Serendib scops-owl (Otus thilohoffmanni)

KingdomAnimalia
PhylumChordata
ClassAves
OrderStrigiformes
FamilyStrigidae
GenusOtus (1)
SizeHeight (crown to tail tip): c. 165 mm (2)

Classified as Endangered (EN) on the IUCN Red List (1).

The astonishing discovery of this tiny owl in 2001 in the southern rain forests of Sri Lanka stunned biologists around the world, representing the first new bird species to be identified in the country since 1868 (3). Ornithologist Deepal Warakagoda initially located the Serendib scops-owl in 1995 by its unfamiliar call, but it took a further six years of tracking this elusive and mysterious bird to eventually sight and photograph it. Thus, in 2001 it was confirmed that the owl appeared strikingly different from any other on the island or, indeed, anywhere in South Asia (4). This owl is small, short-tailed, uniformly reddish-brown, with eye-colour ranging from yellow to orange, but more orange in males (2). The bird lacks apparent ear-tufts present in most other species of scops-owl (Otus), its facial disc is only weekly defined, and only the very top parts of the lower leg are feathered (2). The owl roosts near the ground, where its colouration, size and shape camouflage it well amongst the dry and dead leaves (3).

Endemic to Sri Lanka, found thus far only in the southwest quarter of the island (2) at Kitulgala, Kanneliya and Eratna-Gilimale Reserves, with its strongholds in the Sinharaja and Morapitiya-Runakanda reserves, which are contiguous (3).

Found in large tracts of lowland rainforest, within an altitudinal range of 30 to 530 metres (2).

Essentially a nocturnal bird of secretive habits that are little understood, with much inferred from vocalisation patterns. Vocalisation begins at dusk but the bird does not leave its roost to feed until darkness falls. During the first two hours of darkness the owl hunts in the undergrowth for beetles and moths, exploiting this time when there is no competition from other nocturnal birds, later moving to higher levels for the same prey. Vocal activity peaks again before dawn. Roosting near the ground, mated pairs appear to maintain territories year-round, and roost either together or apart (2) (5).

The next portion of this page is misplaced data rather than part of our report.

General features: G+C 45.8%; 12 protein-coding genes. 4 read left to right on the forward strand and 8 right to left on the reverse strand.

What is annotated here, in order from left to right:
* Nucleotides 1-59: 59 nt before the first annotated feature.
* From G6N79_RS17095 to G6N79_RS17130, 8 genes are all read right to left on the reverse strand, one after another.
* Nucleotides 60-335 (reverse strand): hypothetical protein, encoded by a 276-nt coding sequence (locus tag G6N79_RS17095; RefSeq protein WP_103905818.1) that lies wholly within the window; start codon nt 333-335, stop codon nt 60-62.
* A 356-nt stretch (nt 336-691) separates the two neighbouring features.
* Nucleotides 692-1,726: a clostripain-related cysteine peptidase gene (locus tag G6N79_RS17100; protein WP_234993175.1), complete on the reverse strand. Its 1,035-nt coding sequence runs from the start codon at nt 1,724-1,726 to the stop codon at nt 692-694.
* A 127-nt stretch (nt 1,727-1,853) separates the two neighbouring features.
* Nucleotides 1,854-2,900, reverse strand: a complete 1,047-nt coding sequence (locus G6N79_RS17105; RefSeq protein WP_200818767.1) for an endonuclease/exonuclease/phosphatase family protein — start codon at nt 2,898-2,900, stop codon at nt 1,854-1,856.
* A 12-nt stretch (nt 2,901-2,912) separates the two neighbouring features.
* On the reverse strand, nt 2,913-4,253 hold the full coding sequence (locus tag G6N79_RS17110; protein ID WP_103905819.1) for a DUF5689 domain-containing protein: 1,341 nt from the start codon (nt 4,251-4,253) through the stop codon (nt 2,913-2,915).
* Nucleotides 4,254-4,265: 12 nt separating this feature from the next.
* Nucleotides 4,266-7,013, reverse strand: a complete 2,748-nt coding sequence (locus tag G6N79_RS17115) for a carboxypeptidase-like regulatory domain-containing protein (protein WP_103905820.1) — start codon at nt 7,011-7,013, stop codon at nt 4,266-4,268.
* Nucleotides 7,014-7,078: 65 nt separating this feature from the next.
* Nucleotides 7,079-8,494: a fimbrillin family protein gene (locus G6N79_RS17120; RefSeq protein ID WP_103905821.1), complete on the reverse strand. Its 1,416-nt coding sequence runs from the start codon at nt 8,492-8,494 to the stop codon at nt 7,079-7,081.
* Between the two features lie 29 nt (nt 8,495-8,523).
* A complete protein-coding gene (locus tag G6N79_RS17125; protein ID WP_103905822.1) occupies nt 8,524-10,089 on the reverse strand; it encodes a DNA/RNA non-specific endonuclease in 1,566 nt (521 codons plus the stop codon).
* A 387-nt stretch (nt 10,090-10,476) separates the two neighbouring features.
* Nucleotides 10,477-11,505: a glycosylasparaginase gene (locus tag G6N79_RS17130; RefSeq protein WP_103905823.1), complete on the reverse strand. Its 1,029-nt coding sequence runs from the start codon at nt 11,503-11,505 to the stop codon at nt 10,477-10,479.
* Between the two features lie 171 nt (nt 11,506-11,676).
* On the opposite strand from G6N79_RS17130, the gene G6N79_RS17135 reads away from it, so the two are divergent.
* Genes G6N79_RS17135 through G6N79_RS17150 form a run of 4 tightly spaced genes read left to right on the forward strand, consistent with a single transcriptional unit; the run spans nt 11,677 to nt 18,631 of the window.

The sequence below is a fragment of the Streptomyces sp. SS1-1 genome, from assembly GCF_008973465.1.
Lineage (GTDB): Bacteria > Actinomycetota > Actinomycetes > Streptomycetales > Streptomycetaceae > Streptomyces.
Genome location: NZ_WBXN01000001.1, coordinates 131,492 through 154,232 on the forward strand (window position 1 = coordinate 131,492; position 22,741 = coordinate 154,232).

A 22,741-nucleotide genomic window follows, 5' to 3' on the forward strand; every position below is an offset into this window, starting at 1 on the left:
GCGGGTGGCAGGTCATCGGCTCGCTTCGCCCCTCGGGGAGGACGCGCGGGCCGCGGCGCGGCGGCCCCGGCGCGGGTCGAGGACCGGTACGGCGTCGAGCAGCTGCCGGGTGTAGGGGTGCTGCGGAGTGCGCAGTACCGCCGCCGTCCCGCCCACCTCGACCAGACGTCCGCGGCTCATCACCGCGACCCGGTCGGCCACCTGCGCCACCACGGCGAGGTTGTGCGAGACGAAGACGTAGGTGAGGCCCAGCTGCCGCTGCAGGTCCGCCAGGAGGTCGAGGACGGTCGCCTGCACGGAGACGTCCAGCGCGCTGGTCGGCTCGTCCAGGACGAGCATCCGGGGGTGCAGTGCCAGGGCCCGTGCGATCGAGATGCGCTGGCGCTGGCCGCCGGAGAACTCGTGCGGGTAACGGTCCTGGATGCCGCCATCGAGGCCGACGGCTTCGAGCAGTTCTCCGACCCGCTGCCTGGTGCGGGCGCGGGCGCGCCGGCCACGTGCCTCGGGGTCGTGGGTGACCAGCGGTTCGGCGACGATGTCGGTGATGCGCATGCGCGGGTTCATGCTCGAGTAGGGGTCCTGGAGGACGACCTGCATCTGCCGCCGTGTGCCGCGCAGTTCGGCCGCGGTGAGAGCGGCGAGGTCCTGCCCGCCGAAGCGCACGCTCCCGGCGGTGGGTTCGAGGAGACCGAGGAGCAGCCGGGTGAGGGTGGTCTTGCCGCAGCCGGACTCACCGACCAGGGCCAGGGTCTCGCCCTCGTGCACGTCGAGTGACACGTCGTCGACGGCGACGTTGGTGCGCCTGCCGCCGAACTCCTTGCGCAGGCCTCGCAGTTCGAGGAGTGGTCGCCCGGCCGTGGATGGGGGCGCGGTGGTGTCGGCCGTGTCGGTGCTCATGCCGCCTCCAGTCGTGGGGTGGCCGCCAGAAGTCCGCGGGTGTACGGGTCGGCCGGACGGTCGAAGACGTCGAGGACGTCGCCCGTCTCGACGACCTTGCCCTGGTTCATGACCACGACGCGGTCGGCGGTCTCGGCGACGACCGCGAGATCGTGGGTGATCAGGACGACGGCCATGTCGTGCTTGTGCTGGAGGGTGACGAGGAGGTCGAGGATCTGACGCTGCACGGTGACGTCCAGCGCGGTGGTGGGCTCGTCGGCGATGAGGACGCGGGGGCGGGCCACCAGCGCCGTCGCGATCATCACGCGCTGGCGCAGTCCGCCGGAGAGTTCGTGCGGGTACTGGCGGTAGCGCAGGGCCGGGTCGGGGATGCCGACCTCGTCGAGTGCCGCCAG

By the end of January 2006, about 80 Serendib scops-owls were known to exist (5). Since the species has such a small population, and restricted range of just 230 square kilometres, the owl has been officially classified on the IUCN Red List as Endangered (2) (6). These are both declining due to habitat loss and degradation (3).

The Serendib scops-owl is found in five protected areas, each administered as a Forest Reserve or a Proposed Reserve by the Forest Department of Sri Lanka (2). However, further population surveys are required to better understand the abundance and distribution of this species, which for so long managed to elude detection in its forest home. Such studies would help guide effective conservation measures in the future to ensure that this mysterious owl, whose incredible discovery is a testament to one man’s perseverance and dedication, is never lost again.

For further information on this species see:

Authenticated (20/01/2006) by Deepal Warakagoda, Ornithologist, Ceylon Bird Club, discoverer of the Serendib Scops-owl, Research Associate of the Global Owl Project.
http://www.globalowlproject.com

  1. IUCN Red List (September, 2008)
    http://www.iucnredlist.org
  2. Warakagoda, D.H. and Rassmussen, P.C. (2004) A new species of scops-owl from Sri Lanka. Bulletin of the British Ornithologists’ Club, 124(2): 85 - 105. Available at:
    http://www.globalowlproject.com/pdf/Otus-thilohoffmannii.pdf
  3. BirdLife International (November, 2005)
    http://www.birdlife.org/news/features/2004/07/scops-owl.html
  4. Van Loon, A.J. (2005) Two new owl species. Dutch Birding, 27(1): 81 - . Available at:
    http://www.dutchbirding.nl/journal/species.html#24
  5. Warakagoda, D. (2006) Pers. comm.
  6. World Owl Trust (November, 2005)
    http://www.owls.org/Information/newspecies.htm